Many of the poems in Fjords could qualify as half-centuries (see #7). They go to the kind of dark, scary, hilarious places that Brouwer’s poems frequent, but they often get there a lot faster (even, somehow, when they’re actually longer than a “century”). In fact most Fjords begin in-media-res: you’re already at the scariest part of the nightmare, and then, through a series of lightning-fast associative leaps, it gets even scarier. Or funnier. Or sadder. Or more beautiful. Or more often than not: all of the above. And if you’re also a huge fan of music based on strange little books of poems, make sure you track down the companion cd by Kyle Vegter and the Chicago Q Ensemble: music for luxury liners to play as they prepare to crash into fjords while a family of swans looks on impassively.
10. Models of the Universe: An Anthology of the Prose Poem (1842 – 1995 / 1995, Field) edited by Stuart Friebert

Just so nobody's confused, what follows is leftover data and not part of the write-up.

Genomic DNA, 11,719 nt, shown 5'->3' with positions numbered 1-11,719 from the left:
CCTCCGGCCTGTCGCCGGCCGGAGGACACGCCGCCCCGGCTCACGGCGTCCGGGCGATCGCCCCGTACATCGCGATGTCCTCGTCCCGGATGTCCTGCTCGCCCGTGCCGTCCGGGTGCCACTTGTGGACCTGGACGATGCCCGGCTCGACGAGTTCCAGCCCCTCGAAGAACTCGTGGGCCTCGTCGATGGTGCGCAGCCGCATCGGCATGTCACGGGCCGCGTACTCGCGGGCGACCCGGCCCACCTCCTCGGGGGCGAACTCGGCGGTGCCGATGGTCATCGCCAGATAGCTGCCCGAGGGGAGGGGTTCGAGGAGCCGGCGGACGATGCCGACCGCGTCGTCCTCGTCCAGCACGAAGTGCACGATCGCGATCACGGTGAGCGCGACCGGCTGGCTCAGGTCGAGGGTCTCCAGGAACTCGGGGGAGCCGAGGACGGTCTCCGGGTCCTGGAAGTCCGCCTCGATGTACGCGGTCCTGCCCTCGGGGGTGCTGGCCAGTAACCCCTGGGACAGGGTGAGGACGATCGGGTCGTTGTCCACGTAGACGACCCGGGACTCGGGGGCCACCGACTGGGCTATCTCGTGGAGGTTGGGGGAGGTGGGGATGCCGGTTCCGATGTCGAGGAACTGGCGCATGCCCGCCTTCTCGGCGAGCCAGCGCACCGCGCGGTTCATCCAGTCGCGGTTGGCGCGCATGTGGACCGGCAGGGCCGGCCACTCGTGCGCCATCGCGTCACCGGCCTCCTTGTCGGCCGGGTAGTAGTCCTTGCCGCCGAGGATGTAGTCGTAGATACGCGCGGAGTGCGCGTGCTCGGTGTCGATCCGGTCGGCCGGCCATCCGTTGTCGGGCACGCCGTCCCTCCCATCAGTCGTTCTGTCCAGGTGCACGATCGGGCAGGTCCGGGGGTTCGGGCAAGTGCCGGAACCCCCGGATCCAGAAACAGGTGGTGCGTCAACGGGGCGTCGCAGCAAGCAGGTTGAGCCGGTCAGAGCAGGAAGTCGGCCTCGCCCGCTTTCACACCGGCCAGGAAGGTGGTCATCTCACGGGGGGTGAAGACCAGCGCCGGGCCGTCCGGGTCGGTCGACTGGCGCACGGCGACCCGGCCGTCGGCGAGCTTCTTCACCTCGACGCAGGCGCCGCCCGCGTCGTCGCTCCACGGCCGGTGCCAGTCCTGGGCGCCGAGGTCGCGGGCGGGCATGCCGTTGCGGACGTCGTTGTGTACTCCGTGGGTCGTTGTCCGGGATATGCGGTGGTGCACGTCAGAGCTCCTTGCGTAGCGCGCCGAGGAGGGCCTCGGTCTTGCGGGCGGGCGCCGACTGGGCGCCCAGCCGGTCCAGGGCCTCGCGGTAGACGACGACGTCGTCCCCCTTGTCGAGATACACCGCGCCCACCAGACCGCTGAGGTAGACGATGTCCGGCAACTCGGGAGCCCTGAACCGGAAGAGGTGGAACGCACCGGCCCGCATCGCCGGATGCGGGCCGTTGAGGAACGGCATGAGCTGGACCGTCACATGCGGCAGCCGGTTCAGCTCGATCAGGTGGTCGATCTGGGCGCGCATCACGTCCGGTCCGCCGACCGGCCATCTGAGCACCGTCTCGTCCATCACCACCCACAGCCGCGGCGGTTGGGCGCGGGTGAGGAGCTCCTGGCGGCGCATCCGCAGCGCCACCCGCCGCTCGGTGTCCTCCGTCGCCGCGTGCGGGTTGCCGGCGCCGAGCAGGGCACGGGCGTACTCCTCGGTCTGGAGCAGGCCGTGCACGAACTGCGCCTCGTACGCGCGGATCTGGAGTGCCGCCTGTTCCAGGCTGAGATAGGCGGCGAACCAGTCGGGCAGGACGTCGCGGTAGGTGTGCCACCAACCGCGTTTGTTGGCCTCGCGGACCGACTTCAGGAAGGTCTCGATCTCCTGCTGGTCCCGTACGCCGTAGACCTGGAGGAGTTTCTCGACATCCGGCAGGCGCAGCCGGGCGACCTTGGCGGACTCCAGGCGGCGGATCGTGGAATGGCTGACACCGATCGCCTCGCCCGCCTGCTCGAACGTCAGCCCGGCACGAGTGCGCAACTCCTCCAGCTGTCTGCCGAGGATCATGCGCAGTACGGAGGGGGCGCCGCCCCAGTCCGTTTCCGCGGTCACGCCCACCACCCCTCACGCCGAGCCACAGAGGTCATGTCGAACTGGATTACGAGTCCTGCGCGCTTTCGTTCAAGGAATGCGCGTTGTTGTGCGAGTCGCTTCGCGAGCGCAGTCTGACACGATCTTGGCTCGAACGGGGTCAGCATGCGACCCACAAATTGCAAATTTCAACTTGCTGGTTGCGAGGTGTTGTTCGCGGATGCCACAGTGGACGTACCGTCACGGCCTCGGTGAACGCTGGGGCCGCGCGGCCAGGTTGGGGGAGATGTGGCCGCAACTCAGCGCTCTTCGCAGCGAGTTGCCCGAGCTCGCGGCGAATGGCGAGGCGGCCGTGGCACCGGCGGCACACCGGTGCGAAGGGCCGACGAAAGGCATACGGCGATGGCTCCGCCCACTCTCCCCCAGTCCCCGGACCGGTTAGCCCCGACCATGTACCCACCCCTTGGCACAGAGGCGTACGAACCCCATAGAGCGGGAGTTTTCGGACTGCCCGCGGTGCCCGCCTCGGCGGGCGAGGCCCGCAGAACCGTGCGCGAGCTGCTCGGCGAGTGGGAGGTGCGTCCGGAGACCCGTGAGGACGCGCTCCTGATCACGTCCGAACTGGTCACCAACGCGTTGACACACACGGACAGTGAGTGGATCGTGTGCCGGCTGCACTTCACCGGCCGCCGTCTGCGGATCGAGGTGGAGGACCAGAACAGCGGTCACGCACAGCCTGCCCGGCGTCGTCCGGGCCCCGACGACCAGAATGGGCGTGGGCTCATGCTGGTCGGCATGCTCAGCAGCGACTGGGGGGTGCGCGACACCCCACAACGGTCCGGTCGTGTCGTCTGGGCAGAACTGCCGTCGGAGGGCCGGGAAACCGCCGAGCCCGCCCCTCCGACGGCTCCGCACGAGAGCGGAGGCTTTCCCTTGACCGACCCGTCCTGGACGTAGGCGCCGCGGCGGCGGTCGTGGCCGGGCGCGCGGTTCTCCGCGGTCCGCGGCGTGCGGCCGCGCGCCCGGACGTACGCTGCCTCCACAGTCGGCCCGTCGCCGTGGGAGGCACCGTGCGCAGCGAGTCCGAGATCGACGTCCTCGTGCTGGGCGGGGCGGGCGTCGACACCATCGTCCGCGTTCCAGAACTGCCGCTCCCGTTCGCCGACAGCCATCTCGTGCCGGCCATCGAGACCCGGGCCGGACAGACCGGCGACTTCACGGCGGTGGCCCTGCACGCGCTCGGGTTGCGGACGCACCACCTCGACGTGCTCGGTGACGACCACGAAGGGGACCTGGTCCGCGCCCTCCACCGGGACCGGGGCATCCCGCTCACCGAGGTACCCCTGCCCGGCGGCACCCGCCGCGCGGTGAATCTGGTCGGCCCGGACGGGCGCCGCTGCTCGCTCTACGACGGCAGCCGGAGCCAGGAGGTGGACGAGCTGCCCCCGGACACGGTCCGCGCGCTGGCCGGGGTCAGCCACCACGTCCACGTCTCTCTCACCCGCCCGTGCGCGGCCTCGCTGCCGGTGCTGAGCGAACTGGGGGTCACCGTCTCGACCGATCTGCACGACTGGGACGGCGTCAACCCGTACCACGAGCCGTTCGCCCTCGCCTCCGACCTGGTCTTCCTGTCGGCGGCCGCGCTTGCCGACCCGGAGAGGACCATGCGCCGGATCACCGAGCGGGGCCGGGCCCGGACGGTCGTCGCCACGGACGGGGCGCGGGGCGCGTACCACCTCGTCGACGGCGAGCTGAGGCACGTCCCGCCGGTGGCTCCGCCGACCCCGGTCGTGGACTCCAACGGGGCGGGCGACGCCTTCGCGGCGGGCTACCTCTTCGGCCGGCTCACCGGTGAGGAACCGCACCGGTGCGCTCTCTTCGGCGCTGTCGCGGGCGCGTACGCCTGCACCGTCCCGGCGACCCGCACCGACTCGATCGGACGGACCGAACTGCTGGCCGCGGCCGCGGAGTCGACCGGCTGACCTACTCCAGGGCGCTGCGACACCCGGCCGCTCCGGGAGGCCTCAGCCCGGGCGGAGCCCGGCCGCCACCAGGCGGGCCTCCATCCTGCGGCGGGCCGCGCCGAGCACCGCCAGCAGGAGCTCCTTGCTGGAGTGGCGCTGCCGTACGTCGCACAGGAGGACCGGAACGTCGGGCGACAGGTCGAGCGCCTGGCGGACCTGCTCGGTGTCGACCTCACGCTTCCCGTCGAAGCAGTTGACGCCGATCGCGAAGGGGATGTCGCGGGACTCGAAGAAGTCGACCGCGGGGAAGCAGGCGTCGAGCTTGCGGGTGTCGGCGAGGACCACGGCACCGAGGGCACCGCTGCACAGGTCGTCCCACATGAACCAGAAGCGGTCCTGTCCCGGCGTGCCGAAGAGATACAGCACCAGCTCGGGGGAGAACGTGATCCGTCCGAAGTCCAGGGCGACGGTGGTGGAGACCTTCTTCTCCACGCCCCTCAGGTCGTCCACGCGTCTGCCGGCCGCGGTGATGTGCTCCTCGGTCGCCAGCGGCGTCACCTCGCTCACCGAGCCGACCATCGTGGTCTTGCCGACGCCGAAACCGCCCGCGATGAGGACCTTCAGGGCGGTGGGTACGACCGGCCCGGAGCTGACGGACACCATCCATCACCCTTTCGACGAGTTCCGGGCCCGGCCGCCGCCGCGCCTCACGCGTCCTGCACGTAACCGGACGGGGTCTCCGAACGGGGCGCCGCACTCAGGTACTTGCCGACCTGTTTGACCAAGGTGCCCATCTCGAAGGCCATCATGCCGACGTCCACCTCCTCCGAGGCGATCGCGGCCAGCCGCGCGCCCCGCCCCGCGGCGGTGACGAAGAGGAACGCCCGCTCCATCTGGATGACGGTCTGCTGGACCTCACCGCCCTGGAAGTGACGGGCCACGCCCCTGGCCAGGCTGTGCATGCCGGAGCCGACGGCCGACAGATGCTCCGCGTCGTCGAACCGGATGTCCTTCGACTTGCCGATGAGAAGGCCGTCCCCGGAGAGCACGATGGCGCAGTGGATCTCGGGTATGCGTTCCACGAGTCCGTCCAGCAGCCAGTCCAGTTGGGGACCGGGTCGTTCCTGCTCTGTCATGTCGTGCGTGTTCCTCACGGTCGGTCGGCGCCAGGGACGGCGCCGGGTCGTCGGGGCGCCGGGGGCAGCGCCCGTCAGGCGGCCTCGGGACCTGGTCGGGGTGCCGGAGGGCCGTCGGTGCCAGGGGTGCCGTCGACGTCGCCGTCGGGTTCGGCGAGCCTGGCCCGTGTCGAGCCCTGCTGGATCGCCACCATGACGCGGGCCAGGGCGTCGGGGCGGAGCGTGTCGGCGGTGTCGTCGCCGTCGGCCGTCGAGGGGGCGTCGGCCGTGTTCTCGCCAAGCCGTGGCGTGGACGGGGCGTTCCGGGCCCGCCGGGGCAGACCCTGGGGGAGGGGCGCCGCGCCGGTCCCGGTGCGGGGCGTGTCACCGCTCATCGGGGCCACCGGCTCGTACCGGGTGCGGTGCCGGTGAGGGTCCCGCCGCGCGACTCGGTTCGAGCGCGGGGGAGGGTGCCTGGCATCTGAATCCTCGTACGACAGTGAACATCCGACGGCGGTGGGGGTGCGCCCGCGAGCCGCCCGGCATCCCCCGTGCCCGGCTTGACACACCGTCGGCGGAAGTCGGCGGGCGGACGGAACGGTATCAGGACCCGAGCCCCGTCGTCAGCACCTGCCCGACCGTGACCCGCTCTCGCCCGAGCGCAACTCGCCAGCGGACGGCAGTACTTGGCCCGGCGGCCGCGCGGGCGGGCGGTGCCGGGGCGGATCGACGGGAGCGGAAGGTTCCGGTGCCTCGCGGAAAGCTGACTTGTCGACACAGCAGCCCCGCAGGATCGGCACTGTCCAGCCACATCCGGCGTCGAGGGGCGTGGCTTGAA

An indispensable catch-all for the vast array of great writers I missed, especially the French giants that first championed the form during the first 100 years or so of the prose poem’s life (Baudelaire, Mallarme, Rimbaud, Fargue, Jacob–and later–Reverdy, Michaux, Follain, Char). Here we see how deeply rooted the prose poem is in surrealism, cubism, and various other realms of weirdness that lie beyond –isms. This anthology also cherry picks excellent prose poems from scores of 20th century writers from around the world that I didn’t include here either because they didn’t publish any volumes of just prose poems, or simply because it’s impossible to cover everything you should with these blasted top ten lists. Considering this anthology is 20 years old (3 books on my list were published since it came out), I’d say it’s high time for a new, expanded edition…
Daniel Hales is the author of Tempo Maps. Tempo Maps, comprised mostly of prose poems, is a tough book to pin down, but that doesn’t mean you won’t have fun trying. Longer than a chapbook, but not quite long enough to be a full-length volume, attempts to map its tempos are further complicated by its 2 covers, 2 possible points of entry, 2 alternate beginnings and ends, 2 equally correct orientations. Tempo Maps also comes with a companion CD comprised of 46 tracks: Hales reading the poems, instrumental interludes, and a long piece called the Miner Street Symphony. You can order it by emailing Daniel at: firstname.lastname@example.org.